ABOVE: Siobhán Brady

Metal-heavy grasses were what grabbed Siobhán Brady’s attention. It was the mid-’90s, she was in her first year at the University of Toronto (U of T), and she was learning about grass varieties that can tolerate taking up normally toxic heavy metals. Having grown up in Canada visiting Lake Erie beaches, some of which had to be closed at times to remove metals originating in nearby steel factories from the sand, Brady “was pretty enamored by the fact that you could use a natural part of the environment to be able to fix what humans had done to destroy it,” she says. In this case, the potential solution was growing the grasses in contaminated soil, then harvesting them and disposing of the concentrated contaminants. “I was just totally smitten and decided that this is what I wanted to...

That first year at university was, academically, “a total disaster,” she says, but she found her groove the following year, doing research on Arabidopsis thaliana in a plant pathology lab headed by Robin Cameron, now at McMaster University. Brady loved the research environment and the process of following the precise steps of a protocol, troubleshooting that protocol, and improving it, she says. “It satisfied something very deep inside of me.” 

Brady remained at U of T for graduate school, joining the lab of Peter McCourt and initially looking for Arabidopsis genes encoding proteins that interact with the plant hormone abscisic acid. While the project yielded some information, including details on other hormone pathways that interact with the abscisic acid pathway, Brady never did find the mutated genes she was looking for. She says she learned a lot from that experience, for example, that hard work couldn’t compensate for an overly complicated experimental design. Her takeaway: “One should always design relatively straightforward experiments where the answer is going to be very clear.” In a second PhD project, Brady built an algorithm to mine transcriptomic data to determine how sequences within the plant’s gene promoters related to root development. She earned her doctorate in 2005.

Brady’s research interests led her to apply for a postdoc with developmental biologist Philip Benfey at Duke University. Benfey says he recognized at the time that Brady had enormous potential. “She had a way of describing her work and thinking about it that, to me, showed that she had the ability to go beyond what she’d actually accomplished,” he explains.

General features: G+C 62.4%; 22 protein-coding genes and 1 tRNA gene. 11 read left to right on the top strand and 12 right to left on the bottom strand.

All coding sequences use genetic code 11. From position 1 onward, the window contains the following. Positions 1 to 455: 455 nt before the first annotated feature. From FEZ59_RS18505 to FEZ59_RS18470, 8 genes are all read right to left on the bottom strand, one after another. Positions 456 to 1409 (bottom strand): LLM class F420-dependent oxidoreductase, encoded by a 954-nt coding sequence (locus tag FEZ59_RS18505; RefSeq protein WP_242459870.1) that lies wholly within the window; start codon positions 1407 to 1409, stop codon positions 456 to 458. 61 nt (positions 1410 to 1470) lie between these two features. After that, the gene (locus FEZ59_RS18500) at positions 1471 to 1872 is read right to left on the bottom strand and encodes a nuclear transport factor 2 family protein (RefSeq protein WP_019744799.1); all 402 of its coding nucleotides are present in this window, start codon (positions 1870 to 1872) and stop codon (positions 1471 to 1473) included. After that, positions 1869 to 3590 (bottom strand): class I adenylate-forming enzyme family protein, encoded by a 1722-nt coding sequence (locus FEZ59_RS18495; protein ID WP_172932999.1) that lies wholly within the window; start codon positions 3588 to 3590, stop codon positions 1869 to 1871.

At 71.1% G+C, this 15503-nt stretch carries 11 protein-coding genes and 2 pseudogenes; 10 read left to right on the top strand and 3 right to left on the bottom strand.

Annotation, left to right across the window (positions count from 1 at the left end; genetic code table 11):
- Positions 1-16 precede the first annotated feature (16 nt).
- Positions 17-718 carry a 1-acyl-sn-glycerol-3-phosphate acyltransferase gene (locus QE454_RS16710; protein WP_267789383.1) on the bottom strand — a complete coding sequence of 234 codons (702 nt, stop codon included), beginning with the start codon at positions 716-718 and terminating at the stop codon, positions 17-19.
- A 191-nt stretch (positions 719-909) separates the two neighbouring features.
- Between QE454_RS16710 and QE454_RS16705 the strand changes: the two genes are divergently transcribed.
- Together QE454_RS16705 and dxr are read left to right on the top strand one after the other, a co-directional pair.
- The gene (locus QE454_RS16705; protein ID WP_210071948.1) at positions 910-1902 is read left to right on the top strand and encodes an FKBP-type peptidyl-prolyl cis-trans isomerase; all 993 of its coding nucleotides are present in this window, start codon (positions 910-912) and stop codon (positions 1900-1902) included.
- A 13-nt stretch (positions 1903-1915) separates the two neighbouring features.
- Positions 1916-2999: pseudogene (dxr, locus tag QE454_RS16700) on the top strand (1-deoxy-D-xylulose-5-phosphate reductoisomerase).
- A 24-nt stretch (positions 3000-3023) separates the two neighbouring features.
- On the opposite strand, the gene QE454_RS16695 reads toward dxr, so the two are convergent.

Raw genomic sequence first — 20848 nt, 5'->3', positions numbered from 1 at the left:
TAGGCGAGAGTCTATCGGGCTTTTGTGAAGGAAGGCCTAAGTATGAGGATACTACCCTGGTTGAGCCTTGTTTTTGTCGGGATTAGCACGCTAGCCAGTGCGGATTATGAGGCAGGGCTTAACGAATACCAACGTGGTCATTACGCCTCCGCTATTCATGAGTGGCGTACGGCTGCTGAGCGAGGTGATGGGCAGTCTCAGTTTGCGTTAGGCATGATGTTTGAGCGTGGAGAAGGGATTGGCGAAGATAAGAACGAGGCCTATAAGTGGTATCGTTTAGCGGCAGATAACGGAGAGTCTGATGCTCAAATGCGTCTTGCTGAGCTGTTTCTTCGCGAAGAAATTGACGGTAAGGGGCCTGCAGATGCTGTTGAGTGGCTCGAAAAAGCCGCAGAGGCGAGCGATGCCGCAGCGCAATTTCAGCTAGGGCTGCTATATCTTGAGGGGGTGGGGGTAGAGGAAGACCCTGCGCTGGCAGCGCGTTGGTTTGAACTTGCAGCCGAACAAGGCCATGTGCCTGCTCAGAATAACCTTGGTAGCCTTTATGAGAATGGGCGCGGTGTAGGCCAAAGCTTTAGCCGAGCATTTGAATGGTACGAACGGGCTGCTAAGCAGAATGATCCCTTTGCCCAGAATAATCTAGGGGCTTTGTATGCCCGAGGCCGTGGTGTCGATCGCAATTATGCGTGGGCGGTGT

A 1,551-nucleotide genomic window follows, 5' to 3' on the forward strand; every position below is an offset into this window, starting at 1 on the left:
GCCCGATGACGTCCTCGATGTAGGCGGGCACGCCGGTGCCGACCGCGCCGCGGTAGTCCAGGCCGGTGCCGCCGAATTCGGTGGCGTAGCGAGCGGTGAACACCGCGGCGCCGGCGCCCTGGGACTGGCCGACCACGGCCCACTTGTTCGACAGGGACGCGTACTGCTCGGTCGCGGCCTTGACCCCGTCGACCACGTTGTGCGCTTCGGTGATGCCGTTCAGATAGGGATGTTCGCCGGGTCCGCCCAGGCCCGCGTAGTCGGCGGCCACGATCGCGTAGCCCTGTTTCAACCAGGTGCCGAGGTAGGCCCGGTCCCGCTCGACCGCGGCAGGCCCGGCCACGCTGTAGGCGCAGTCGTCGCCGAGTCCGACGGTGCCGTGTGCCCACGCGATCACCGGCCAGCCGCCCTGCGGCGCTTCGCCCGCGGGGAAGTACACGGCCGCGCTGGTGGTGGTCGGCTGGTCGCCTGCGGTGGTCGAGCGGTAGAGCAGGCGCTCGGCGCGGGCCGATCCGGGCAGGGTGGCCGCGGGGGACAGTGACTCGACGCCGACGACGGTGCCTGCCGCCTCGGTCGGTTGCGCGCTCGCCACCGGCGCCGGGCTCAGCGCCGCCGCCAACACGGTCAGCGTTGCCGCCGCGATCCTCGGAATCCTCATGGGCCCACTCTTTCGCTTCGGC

In Benfey’s lab, Brady’s research involved analyzing the mRNAs present in individual cell types in Arabidopsis roots during different stages of development to reveal the patterns of gene expression that enabled their growth and maturation. One of her findings, Benfey notes, is that not only are there genes that are turned on and stay on during development, but also “an oscillating set of genes that would turn on and turn off again, and then turn back on again.”

Brady was intrigued by how plant cells regulate the types of changes in transcription she saw in her postdoc research. When she started her own lab at the University of California, Davis, in 2009, she had trouble finding funding for Arabidopsis research, so she switched to carrying out studies in tomato and sorghum. Her lab recently completed a years-long project to map gene expression and regulation in individual tomato cell types—now under review for publication—that she says she expects will be a valuable resource in researchers’ efforts “to breed plants that are going to be more able to tolerate harsh environments.”

As part of her sorghum research, Brady visited Ethiopia in 2016 with her postdoc Sharon Gray. While they were there, anti-government protesters threw rocks at the car they were riding in, killing Gray. Brady, who still has difficulty talking about Gray’s death, teamed up with Gray’s husband to honor Gray by collecting donations and applying for university funding to provide training opportunities for Ethiopian scientists, particularly women. Brady has hosted several Ethiopian students for short research stints, and so far one has earned a master’s degree in her lab. Her colleague Richard Michelmore, the director of UC Davis’s Genome Center, says that Brady is “a first-rate scientist, but also she cares very much about the people around her.”

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